noun, plural a·po·ri·as, a·po·ri·ae [uh-pawr-ee-ee, uh-pohr-] /əˈpɔr iˌi, əˈpoʊr-/.
Rhetoric. the expression of a simulated or real doubt, as about where to begin or what to do or say.
Logic, Philosophy. a difficulty encountered in establishing the theoretical truth of a proposition, created by the presence of evidence both for and against it.
Origin of aporia
Dictionary.com Unabridged Based on the Random House Unabridged Dictionary, © Random House, Inc. 2019
Examples from the Web for aporia
Contemporary Examples of aporia
Often Socratic conversation induces utter confusion—the ancient Greek word is aporia—and ends with no clear solution to a problem.The Ivy League Provides the Best Trade Schools Around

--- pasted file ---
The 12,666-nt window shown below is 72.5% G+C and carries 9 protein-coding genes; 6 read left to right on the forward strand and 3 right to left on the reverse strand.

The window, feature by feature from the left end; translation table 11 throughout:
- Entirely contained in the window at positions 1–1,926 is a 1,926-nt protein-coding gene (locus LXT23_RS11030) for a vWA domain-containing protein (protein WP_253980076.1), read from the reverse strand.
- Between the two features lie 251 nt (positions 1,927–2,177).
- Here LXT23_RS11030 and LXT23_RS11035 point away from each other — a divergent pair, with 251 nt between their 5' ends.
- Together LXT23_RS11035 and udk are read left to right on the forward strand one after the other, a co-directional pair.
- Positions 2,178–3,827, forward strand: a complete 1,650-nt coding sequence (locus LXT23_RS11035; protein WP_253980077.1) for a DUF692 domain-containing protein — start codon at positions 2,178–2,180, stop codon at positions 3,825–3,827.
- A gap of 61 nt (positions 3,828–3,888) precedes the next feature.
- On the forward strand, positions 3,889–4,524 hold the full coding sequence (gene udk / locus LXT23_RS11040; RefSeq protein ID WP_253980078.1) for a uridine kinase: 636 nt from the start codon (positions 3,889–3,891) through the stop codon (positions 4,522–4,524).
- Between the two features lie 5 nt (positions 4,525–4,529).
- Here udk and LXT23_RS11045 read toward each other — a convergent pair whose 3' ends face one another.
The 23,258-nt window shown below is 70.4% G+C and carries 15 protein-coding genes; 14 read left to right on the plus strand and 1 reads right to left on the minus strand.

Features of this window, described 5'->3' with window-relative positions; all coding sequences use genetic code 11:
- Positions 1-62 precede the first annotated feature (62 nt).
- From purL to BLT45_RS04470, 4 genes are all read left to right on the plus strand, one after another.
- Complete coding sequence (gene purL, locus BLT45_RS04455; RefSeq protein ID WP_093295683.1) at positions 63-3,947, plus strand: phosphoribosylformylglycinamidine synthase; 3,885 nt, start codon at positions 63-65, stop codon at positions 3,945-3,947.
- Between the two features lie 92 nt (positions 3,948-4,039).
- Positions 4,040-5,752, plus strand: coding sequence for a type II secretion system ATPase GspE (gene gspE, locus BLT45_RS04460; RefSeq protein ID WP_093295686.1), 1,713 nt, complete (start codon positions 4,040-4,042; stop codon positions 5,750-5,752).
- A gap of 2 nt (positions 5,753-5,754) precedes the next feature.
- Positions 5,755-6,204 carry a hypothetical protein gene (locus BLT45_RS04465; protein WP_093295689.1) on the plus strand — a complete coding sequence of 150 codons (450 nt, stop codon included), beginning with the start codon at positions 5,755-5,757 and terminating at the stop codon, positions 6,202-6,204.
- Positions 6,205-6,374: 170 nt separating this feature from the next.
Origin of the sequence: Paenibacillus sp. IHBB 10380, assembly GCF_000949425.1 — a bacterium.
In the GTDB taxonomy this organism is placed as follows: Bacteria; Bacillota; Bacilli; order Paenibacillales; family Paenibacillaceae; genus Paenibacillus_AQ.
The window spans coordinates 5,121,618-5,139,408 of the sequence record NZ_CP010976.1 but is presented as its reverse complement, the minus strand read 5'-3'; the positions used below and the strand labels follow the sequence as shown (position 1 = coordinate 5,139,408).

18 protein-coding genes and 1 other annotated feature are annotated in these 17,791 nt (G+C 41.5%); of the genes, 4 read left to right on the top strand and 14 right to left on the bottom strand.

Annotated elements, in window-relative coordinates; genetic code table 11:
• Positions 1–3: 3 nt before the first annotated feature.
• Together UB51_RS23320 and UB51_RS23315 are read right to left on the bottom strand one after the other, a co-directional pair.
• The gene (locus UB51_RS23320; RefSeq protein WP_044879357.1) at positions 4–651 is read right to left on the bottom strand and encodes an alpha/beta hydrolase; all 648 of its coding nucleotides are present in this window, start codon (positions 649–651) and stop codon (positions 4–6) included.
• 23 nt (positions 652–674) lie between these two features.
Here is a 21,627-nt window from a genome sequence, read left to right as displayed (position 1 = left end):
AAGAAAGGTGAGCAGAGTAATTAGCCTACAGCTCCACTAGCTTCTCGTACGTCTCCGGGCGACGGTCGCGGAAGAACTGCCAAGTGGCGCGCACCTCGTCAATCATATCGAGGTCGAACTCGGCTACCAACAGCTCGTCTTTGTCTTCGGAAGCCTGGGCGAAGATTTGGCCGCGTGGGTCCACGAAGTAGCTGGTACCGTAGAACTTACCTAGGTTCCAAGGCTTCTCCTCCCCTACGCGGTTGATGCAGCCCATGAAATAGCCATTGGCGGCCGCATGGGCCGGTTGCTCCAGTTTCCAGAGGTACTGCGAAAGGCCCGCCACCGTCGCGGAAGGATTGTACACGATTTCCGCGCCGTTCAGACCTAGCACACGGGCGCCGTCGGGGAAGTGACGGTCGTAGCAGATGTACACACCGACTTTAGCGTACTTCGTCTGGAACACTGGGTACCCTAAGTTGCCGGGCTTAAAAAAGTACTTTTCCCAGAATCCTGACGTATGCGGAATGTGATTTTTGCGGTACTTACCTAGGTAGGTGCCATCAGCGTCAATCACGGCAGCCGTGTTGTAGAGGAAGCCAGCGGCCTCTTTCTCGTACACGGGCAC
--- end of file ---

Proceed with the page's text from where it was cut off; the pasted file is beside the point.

August 17, 2014
rhetoric a doubt, real or professed, about what to do or say
philosophy puzzlement occasioned by the raising of philosophical objections without any proffered solutions, esp in the works of Socrates
Word Origin for aporia
C16: from Greek, literally: a state of being at a loss
Collins English Dictionary - Complete & Unabridged 2012 Digital Edition © William Collins Sons & Co. Ltd. 1979, 1986 © HarperCollins Publishers 1998, 2000, 2003, 2005, 2006, 2007, 2009, 2012
1580s, from Latin, from Greek aporia, noun of state from aporos (see aporetic).
Online Etymology Dictionary, © 2010 Douglas Harper